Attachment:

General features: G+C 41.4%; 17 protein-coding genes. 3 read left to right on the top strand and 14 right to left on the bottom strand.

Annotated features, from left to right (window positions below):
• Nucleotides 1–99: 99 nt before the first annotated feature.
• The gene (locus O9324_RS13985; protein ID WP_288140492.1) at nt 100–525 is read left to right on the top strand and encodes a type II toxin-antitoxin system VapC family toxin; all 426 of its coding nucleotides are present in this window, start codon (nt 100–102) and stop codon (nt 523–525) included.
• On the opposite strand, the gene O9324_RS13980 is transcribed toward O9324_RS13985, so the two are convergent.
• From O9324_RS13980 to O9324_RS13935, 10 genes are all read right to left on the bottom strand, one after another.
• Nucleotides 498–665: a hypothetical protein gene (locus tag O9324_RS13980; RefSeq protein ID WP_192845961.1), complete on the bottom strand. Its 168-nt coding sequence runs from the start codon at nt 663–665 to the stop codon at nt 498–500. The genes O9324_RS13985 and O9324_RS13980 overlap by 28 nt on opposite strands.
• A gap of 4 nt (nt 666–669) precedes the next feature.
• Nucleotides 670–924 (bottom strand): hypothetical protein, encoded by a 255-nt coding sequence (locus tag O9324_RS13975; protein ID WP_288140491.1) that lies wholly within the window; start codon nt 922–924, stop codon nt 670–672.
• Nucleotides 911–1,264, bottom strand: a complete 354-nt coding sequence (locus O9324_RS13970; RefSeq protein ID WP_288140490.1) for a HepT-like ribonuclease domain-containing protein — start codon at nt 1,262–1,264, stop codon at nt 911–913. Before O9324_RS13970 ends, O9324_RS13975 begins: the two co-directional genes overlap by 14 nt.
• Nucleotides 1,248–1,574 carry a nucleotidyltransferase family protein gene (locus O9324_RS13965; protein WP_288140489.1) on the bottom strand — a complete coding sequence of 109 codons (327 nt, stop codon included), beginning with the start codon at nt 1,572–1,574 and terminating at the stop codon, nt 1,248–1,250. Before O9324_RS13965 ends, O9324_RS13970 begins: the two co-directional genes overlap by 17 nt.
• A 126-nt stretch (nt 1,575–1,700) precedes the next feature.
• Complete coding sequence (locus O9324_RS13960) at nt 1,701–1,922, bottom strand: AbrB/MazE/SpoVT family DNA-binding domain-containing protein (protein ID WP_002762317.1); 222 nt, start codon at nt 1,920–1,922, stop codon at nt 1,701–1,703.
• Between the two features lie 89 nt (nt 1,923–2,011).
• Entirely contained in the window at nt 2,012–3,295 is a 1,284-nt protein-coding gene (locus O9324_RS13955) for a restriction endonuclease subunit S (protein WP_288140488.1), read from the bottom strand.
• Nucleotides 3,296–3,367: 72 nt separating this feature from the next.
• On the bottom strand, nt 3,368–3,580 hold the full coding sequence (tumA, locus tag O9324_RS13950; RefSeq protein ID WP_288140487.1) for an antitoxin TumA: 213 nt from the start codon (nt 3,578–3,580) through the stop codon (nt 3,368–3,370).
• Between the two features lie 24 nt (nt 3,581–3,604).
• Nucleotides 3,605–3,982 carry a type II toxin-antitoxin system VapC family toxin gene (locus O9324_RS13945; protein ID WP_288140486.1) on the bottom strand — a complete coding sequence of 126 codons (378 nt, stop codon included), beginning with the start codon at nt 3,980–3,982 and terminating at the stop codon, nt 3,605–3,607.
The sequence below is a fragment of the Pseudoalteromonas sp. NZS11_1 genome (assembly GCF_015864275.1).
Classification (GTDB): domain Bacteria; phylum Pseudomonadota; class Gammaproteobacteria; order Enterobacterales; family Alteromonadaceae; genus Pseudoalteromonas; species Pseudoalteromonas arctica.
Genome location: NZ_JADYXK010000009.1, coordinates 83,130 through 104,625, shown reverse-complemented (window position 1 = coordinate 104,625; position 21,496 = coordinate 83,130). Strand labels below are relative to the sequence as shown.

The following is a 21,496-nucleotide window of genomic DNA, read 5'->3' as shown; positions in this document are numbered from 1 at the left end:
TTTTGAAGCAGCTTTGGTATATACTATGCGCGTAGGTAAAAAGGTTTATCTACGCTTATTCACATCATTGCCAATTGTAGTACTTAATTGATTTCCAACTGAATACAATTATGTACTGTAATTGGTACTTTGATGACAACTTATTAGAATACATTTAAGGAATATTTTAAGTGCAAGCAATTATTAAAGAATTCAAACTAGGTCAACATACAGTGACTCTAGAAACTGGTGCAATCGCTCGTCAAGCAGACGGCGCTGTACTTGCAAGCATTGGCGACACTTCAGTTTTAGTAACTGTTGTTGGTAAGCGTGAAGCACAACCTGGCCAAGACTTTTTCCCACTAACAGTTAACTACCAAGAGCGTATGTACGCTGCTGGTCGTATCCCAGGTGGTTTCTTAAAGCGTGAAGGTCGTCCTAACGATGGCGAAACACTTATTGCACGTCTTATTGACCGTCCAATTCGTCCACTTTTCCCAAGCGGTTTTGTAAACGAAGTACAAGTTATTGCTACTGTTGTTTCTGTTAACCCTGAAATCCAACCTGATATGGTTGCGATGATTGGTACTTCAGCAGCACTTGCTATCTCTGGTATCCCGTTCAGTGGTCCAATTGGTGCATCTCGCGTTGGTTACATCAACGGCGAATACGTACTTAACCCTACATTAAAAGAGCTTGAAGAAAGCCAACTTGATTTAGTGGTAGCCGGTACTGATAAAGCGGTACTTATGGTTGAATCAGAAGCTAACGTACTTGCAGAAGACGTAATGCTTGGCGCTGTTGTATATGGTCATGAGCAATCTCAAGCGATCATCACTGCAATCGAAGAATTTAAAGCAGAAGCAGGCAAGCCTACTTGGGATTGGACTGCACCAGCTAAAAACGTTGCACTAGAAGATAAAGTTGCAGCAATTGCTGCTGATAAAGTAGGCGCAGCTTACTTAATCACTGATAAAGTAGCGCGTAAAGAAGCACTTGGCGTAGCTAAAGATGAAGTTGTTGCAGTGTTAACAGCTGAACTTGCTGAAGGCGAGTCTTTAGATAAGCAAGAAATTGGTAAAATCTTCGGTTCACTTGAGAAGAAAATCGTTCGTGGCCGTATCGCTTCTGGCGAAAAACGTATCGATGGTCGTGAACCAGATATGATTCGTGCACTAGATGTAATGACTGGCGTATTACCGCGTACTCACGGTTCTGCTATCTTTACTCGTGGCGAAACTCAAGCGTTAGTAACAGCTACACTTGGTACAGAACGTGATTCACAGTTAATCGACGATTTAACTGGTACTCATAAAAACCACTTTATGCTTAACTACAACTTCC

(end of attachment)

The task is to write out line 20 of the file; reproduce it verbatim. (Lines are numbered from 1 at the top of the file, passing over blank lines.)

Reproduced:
The sequence below is a fragment of the Pseudoalteromonas sp. NZS11_1 genome (assembly GCF_015864275.1).